Author: Robert S. Levine Publisher: Harvard University Press ISBN: 0674055810 Size: 31.46 MB Format: PDF, ePub, Mobi View: 1375
Frederick Douglass’s changeable sense of his own life story is reflected in his many conflicting accounts of events during his journey from slavery to freedom. Robert S. Levine creates a fascinating collage of this elusive subject—revisionist biography at its best, offering new perspectives on Douglass the social reformer, orator, and writer.
Author: Frederick Douglass Publisher: Yale University Press ISBN: 0300225296 Size: 60.35 MB Format: PDF, ePub, Mobi View: 487
A new edition of one of the most influential literary documents in American and African American history Ideal for coursework in American and African American history, this revised edition of Frederick Douglass’s memoir of his life as a slave in pre-Civil War Maryland incorporates a wide range of supplemental materials to enhance students’ understanding of slavery, abolitionism, and the role of race in American society. Offering readers a new appreciation of Douglass’s world, it includes documents relating to the slave narrative genre and to the later career of an essential figure in the nineteenth-century abolition movement.
Frederick Douglass and Abraham Lincoln were the preeminent self-made men of their time. In this masterful dual biography, award-winning Harvard University scholar John Stauffer describes the transformations in the lives of these two giants during a major shift in cultural history, when men rejected the status quo and embraced new ideals of personal liberty. As Douglass and Lincoln reinvented themselves and ultimately became friends, they transformed America. Lincoln was born dirt poor, had less than one year of formal schooling, and became the nation's greatest president. Douglass spent the first twenty years of his life as a slave, had no formal schooling-in fact, his masters forbade him to read or write-and became one of the nation's greatest writers and activists, as well as a spellbinding orator and messenger of audacious hope, the pioneer who blazed the path traveled by future African-American leaders. At a time when most whites would not let a black man cross their threshold, Lincoln invited Douglass into the White House. Lincoln recognized that he needed Douglass to help him destroy the Confederacy and preserve the Union; Douglass realized that Lincoln's shrewd sense of public opinion would serve his own goal of freeing the nation's blacks. Their relationship shifted in response to the country's debate over slavery, abolition, and emancipation. Both were ambitious men. They had great faith in the moral and technological progress of their nation. And they were not always consistent in their views. John Stauffer describes their personal and political struggles with a keen understanding of the dilemmas Douglass and Lincoln confronted and the social context in which they occurred. What emerges is a brilliant portrait of how two of America's greatest leaders lived.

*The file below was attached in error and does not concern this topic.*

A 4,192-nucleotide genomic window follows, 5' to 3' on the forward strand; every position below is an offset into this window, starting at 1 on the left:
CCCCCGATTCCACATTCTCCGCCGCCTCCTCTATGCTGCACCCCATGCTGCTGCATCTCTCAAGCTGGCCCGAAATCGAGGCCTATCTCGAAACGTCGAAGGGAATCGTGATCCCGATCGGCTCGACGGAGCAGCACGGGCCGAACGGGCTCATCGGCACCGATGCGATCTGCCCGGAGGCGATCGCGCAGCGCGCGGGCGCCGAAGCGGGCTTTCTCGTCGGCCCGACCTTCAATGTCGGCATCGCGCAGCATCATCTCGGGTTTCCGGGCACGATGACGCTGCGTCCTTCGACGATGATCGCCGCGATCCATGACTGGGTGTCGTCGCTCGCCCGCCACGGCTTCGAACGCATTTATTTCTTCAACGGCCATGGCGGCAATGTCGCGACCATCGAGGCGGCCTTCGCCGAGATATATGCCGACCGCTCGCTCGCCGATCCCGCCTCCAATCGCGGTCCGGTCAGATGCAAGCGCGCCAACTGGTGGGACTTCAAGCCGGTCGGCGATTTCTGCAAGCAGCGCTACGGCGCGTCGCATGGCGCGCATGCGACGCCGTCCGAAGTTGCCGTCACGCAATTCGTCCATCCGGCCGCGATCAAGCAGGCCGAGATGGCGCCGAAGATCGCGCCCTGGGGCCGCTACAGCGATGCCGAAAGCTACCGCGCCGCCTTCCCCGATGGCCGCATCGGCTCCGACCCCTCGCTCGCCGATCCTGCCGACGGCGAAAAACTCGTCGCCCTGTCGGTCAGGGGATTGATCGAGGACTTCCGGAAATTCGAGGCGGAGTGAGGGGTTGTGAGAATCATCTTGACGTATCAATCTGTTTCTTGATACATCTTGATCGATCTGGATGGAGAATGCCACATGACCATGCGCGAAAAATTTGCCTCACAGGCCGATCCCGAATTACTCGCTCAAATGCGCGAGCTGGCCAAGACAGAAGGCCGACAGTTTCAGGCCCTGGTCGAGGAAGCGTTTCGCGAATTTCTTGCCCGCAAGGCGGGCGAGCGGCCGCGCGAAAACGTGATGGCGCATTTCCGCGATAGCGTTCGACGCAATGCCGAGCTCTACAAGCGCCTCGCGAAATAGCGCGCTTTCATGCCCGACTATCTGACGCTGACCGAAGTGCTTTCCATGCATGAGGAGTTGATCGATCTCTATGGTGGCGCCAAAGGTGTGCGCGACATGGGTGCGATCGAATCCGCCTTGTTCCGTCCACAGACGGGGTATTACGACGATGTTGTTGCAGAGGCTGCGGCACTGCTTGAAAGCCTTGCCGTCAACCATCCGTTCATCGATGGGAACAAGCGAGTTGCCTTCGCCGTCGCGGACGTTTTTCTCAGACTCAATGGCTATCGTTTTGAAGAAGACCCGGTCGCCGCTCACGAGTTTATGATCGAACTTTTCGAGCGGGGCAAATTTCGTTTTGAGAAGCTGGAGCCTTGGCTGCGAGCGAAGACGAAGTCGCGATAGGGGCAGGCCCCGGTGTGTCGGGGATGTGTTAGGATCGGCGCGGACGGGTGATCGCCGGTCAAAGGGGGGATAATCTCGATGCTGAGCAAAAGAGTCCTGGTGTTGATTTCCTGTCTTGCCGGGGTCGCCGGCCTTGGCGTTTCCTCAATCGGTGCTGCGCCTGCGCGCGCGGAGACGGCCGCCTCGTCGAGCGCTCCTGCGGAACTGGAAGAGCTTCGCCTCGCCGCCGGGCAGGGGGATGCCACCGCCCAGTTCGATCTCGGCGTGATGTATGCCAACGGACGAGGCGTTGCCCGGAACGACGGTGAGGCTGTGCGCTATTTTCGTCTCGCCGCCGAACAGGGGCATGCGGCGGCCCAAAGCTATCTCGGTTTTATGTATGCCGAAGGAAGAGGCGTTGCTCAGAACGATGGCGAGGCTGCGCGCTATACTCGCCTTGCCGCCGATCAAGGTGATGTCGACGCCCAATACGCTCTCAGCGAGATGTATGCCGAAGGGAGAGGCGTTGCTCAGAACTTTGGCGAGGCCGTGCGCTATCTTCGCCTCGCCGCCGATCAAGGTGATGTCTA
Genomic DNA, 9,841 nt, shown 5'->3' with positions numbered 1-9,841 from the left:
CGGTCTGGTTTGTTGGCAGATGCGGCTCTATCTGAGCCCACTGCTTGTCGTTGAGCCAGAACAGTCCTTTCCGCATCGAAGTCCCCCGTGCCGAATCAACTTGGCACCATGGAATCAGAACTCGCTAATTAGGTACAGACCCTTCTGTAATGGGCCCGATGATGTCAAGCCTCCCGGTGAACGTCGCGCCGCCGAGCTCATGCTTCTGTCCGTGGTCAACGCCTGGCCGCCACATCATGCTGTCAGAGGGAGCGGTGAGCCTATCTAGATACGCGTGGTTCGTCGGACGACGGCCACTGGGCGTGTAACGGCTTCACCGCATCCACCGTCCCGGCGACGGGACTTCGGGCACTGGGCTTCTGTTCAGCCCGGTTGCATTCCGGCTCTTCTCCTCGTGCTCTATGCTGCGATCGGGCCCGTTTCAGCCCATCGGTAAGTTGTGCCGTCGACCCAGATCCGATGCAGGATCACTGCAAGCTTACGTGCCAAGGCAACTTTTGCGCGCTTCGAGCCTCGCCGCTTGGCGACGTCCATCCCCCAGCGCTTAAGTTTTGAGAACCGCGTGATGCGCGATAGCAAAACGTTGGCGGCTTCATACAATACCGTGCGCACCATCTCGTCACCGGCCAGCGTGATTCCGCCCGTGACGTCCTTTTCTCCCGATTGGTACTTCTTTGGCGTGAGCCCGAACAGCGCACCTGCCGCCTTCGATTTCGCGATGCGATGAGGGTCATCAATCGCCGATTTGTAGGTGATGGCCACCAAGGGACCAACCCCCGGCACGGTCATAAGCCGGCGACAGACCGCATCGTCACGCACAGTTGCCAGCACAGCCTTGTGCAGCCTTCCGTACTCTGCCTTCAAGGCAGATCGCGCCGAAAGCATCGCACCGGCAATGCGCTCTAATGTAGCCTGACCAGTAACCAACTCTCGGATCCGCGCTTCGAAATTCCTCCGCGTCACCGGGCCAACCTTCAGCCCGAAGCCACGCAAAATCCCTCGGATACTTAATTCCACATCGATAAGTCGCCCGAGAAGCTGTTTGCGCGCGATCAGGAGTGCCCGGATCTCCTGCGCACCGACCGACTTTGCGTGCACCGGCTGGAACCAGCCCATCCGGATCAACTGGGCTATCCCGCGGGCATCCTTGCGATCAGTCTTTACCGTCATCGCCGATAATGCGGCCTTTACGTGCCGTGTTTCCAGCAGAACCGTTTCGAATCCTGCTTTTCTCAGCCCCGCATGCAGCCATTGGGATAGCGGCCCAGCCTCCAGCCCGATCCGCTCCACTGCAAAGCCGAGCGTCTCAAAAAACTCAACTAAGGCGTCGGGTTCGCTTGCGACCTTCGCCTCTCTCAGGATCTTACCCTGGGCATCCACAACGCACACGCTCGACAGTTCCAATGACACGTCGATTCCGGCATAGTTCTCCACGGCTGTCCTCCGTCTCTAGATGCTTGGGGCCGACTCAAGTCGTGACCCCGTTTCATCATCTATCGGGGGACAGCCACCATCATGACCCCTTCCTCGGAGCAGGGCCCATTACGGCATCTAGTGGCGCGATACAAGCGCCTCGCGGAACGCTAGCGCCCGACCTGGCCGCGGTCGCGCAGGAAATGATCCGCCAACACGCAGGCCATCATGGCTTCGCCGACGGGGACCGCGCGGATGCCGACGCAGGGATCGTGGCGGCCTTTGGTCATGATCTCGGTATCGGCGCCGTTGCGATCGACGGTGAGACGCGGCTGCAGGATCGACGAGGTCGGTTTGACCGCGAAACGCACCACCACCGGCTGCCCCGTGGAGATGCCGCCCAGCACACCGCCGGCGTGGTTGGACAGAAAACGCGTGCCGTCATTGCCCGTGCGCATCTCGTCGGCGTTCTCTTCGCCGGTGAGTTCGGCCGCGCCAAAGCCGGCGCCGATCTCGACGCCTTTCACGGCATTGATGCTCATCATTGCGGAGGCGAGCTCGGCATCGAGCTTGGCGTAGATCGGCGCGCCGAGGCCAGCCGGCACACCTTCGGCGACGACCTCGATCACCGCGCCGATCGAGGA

Author: Frederick Douglass Publisher: BookRix ISBN: 373680072X Size: 11.82 MB Format: PDF View: 3900
Frederick Douglass was born in slavery as Frederick Augustus Washington Bailey near Easton in Talbot County, Maryland. He was not sure of the exact year of his birth, but he knew that it was 1817 or 1818. As a young boy he was sent to Baltimore, to be a house servant, where he learned to read and write, with the assistance of his master's wife. In 1838 he escaped from slavery and went to New York City, where he married Anna Murray, a free colored woman whom he had met in Baltimore. Soon thereafter he changed his name to Frederick Douglass. In 1841 he addressed a convention of the Massachusetts Anti-Slavery Society in Nantucket and so greatly impressed the group that they immediately employed him as an agent. He was such an impressive orator that numerous persons doubted if he had ever been a slave, so he wrote Narrative Of The Life Of Frederick Douglass. During the Civil War he assisted in the recruiting of colored men for the 54th and 55th Massachusetts Regiments and consistently argued for the emancipation of slaves. After the war he was active in securing and protecting the rights of the freemen. In his later years, at different times, he was secretary of the Santo Domingo Commission, marshall and recorder of deeds of the District of Columbia, and United States Minister to Haiti. His other autobiographical works are My Bondage And My Freedom and Life And Times Of Frederick Douglass, published in 1855 and 1881 respectively. He died in 1895.
Author: Frederick Douglass Publisher: Alejandro's Libros ISBN: 1490975837 Size: 76.16 MB Format: PDF, ePub View: 1187
Frederick Douglass was a man of his time and race, a leader and fighter against the irrational and inhuman treatment of the blacks. This narrative is one of the most influential among African-American books denouncing the Institution of Slavery. It was written in 1845, over fifty years after the narrative of the great son of Africa Olaudah Equiano (1797). Being a slave himself, the accounts Douglass narrates are very important as a primary source describing the endurances and tribulations he had suffered under the slavery of the Southern territories, especially in Maryland. His life was full of bitterness, grief and sorrow; but certainly he became a great man indeed...also against all odds.